Witness the Power of Antimicrobial Copper: You’re Invited to a Live Experiment in a Worldwide Webcast - 9 a.m. EDST, April 4

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Watch how infection-causing bacteria dies on copper surfaces in a live experiment, 9 a.m. EDST, April 4. You will be able to see through a powerful microscope how MRSA, bacteria responsible for numerous hospital-acquired infections and one of the world’s deadliest microbes, dies on Antimicrobial Copper touch surfaces. To register for the April 4 webcast and receive an email reminder, go to: http://www.antimicrobialtouchsurface.com.

Copper products can be used to help stop the spread of infections in medical settings.

Antimicrobial Copper is part of the solution in the fight against healthcare-acquired infections – it kills 99.9% of bacteria within two hours of exposure

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Watch how infection-causing bacteria dies on copper surfaces in a live experiment, 9 a.m. EDST, April 4. The experiment, featured in a 20-minute webcast on research sponsored by the New York City-based Copper Development Association (CDA), the International Copper Association and the European Copper Institute, will prove that Antimicrobial Copper is a highly effective touch surface material that kills bacteria responsible for infectious diseases.*

Why is this important? About two million healthcare-acquired infections (HAIs) are reported in the U.S. annually resulting in 100,000 deaths. HAIs are the fourth leading cause of death in the U.S. behind heart disease, cancer and strokes and kill more people than automobile accidents, fires and drowning combined, according to the Centers for Disease Control and Prevention (CDC).

In addition, HAIs account for:

  •     $47 billion in added health care costs in the U.S., an estimated 208% to each hospital bill, according to the CDC (CDC 2009 Report).
  •     19.2 additional hospitals days with bills totaling $43,000 more on average per patients who contract them (Agency for Healthcare Research and Quality, August 2010 Report)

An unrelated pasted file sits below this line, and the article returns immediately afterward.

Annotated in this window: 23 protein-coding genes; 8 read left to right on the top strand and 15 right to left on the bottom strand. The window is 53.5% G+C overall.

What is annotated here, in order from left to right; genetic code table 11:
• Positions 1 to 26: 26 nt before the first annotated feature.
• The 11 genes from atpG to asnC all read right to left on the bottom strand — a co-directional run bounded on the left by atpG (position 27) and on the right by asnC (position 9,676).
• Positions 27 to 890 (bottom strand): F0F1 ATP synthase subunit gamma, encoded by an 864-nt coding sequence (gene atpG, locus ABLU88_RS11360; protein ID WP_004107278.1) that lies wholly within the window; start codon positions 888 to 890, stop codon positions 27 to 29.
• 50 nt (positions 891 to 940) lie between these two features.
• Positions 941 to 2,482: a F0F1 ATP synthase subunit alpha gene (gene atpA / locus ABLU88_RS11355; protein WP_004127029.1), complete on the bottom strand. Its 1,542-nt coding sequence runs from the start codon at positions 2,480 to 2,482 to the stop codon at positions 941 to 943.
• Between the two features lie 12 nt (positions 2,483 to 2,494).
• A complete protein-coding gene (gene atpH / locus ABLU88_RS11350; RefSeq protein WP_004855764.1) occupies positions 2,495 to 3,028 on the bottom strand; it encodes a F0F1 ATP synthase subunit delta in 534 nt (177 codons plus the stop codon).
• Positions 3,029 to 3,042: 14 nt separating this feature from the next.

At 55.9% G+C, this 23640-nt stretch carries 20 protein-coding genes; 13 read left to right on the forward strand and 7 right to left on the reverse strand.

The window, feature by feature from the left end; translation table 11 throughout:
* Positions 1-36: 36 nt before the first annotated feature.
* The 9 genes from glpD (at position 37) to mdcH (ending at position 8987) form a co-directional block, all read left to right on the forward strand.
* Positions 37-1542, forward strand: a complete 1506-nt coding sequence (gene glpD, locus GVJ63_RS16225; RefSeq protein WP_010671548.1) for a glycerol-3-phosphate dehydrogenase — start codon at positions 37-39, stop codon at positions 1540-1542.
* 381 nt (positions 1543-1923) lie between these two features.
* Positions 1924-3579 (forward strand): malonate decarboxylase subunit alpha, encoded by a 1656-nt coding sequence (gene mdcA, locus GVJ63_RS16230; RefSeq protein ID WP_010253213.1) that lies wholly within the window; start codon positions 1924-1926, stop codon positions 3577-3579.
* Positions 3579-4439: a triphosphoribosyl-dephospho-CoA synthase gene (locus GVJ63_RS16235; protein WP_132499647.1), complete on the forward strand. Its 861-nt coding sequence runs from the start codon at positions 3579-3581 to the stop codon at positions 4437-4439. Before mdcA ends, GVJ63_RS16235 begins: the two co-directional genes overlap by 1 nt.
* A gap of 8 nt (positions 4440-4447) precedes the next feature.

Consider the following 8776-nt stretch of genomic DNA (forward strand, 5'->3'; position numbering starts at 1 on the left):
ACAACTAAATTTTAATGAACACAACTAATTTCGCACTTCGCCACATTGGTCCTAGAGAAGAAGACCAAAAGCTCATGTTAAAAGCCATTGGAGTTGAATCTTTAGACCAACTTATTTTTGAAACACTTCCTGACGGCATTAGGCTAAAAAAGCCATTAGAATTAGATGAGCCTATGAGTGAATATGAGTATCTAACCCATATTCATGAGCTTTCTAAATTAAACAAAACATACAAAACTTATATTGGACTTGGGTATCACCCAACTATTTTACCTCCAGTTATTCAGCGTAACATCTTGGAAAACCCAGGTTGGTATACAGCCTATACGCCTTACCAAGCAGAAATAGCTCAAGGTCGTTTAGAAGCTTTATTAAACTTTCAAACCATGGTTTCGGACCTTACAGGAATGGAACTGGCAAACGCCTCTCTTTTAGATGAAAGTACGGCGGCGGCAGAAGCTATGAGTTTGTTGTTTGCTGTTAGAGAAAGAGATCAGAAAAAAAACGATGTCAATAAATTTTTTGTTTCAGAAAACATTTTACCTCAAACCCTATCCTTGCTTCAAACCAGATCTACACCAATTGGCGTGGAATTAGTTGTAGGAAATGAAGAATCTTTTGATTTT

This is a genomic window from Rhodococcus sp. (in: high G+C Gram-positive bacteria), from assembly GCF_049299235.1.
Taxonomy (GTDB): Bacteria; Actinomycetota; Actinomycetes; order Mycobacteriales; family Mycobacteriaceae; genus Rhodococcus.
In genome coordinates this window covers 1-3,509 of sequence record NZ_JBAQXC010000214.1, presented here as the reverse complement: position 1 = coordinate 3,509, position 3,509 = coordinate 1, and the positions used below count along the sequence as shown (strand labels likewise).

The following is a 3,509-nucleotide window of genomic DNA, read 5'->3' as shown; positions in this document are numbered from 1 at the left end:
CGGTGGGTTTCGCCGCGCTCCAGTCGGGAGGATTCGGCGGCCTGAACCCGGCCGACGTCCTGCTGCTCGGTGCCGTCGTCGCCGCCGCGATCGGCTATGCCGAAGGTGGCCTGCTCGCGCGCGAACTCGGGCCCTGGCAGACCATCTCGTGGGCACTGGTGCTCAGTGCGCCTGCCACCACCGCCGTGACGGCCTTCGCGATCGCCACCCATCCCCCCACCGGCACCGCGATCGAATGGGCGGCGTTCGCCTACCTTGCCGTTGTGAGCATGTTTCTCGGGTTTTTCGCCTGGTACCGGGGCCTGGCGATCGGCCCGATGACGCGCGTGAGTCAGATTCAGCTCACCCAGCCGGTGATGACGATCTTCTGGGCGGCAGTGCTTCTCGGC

•     A one-in-20 chance of dying for patients who acquire an HAI while hospitalized and a one-in-four chance of death for hospital patients who are infected while in intensive care.

Worldwide, more than seven million people suffer from HAIs annually and it is estimated that more than 80% of infectious diseases are transmitted by touch (Tierno, 2001). In addition to the immeasurable personal costs, the World Health Organization estimates the actual costs of HAI deaths to exceed $80 million.

“Antimicrobial Copper is part of the solution in the fight against healthcare-acquired infections – it kills 99.9% of bacteria within two hours of exposure,” says Harold Michels, CDA senior vice president, technology and technical services. “Our goal is for health care administrators, infectious disease professionals, architects and other health care decision-makers to consider antimicrobial copper as a product that continuously kills bacterial contamination when they’re retrofitting or building new facilities.”

Professor William Keevil, microbiological researcher and head of Environmental Research at the University of Southampton (UK), will oversee the webcast experiment in which a small amount of liquid containing between 1 – 10 million bacteria (MSRA culture) is placed on both copper and stainless steel surfaces.

As the culture – stained with a green fluorescent dye to make it visible under a microscope – dies off, the fluorescence will diminish. The rate of diminishing fluorescence will be a measure of the antimicrobial power of the surface on which it has been placed. Little or no fade means that the surface has little or no antimicrobial activity; a rapid fade is proof of powerful antimicrobial potency. Images of the cultures will be displayed to participants to witness live. During the webcast, participants are able to interact via a live chat with antimicrobial copper experts.

“Studies have repeatedly shown copper to be an effective antimicrobial material, and support its use in public places to reduce the bacteria that cause infection,” Keevil says.

EPA approval for public health claims. In the U.S., after many years of research, the Environmental Protection Agency (EPA) has registered more than 350 copper based alloys, such as brass and bronze, as public health antimicrobial products. Antimicrobial Copper is the only class of solid touch surfaces registered by the EPA to continuously kill bacteria that cause infections and pose a risk to human health.

Copper is the active, microbe killing ingredient. Antimicrobial Copper isn't just pure copper. It’s shorthand for a host of copper alloys that can go head-to-head with stainless steel in terms of strength, durability and aesthetics. In addition to their antimicrobial properties, copper alloys are:

  •     Durable & recyclable.
  •     Wear-resistant.
  •     Can stand up to harsh environments.
  •     Can retain details and finish over time.

*When cleaned regularly, Antimicrobial Copper products kill greater than 99.9% of the following bacteria within 2 hours of exposure: MRSA, VRE, Staphylococcus aureus, Enterobacter aerogenes, Pseudomonas aeruginosa, and E. coli O157:H7. For a complete listing of approved EPA public health claims for Antimicrobial Copper products, please visit http://www.AntimicrobialCopper.com.

Download informational videos and photos of examples of Antimicrobial Copper touch surfaces here.

About the Copper Development Association

The Copper Development Association Inc. is the market development, engineering and information services arm of the copper industry, chartered to enhance and expand markets for copper and its alloys in North America.

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Kathleen Bohland

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